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IR theorizing about international order has been profoundly, perhaps exclusively, shaped by the Western experiences of the Westphalian order and often assumes that the Western experience can be generalized to all orders. Recent scholarship on historical East Asian orders challenges these notions. The fundamental organizing principle in historical East Asia was hierarchy, not sovereign equality. The region was characterized by hegemony, not balance of power. This emerging research program has direct implications for enduring questions about the relative importance of cultural and material factors in both international orders and their influence on behavior—for describing and explaining patterns of war and peace across time and space, for understanding East Asia as a region made up of more than just China, and for more usefully comparing East Asia, Europe, and other regions of the world.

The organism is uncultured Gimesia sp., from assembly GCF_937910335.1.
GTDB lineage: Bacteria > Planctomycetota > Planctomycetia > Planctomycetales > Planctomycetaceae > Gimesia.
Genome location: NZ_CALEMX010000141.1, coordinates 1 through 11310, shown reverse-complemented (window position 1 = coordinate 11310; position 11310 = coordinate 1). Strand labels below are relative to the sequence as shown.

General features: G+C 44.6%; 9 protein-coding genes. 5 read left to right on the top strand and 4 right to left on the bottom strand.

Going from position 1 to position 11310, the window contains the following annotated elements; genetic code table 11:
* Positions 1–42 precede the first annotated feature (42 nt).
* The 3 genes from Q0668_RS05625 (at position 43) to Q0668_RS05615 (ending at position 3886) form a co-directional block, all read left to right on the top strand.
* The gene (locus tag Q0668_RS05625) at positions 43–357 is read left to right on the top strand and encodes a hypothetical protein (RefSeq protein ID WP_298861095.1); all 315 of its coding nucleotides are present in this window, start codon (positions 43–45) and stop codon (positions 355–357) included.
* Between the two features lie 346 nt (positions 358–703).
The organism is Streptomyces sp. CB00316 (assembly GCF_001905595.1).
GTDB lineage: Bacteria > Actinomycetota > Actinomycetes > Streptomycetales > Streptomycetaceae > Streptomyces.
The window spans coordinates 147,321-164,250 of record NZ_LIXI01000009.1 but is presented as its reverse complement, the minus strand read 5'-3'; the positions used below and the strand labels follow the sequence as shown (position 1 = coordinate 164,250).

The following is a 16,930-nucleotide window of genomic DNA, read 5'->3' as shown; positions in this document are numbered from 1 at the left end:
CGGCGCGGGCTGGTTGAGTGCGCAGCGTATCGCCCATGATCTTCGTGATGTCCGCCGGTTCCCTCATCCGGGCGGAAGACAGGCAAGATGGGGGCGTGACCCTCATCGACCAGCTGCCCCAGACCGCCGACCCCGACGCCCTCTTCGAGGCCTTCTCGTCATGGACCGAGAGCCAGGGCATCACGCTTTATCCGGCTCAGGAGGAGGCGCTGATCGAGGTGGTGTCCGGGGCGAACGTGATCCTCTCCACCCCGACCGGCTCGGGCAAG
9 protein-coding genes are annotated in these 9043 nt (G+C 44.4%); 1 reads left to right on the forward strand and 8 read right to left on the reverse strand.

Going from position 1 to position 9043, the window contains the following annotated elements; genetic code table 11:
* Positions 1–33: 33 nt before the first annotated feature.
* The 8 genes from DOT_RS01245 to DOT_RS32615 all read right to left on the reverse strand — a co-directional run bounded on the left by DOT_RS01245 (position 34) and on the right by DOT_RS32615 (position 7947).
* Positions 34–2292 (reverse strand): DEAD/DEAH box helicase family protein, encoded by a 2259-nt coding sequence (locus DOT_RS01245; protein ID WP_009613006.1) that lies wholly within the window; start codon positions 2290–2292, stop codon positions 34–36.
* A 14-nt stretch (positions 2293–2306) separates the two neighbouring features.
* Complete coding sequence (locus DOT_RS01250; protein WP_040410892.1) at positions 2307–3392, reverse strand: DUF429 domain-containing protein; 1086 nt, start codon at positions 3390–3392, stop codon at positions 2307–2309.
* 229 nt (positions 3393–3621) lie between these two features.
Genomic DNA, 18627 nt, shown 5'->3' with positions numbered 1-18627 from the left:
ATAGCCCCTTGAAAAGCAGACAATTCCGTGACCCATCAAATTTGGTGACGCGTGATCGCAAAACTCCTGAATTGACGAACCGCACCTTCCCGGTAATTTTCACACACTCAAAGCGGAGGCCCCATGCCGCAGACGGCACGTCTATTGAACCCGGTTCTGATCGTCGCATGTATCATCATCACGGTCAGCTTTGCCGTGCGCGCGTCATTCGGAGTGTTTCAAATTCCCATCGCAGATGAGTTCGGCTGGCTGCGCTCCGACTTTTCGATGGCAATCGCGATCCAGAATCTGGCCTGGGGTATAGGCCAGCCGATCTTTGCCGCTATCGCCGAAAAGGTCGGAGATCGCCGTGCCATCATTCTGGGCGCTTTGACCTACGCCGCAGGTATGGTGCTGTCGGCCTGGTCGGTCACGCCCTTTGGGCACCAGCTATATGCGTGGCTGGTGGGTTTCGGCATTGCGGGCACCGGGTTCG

East Asia is richer, more integrated and more stable than ever before, whilst East Asian defense spending is now roughly half of what it was in 1990 and shows no sign of increasing. There is no evidence of any Asian arms race. All countries in the region are seeking diplomatic, not military solutions with each other. Yet this East Asia reality still runs counter to a largely Western narrative that views China's rise as a threat and the region as increasingly unstable. In this important book, David C. Kang argues that American grand strategy should emphasize diplomatic and economic relations with the region, rather than military-first policies. Using longitudinal and comparative data, statistical analysis, and intensive research in selected East Asian countries, he suggests that East Asia is in sync with the American desire to share burdens and that the region may in fact be more stable than popularly believed.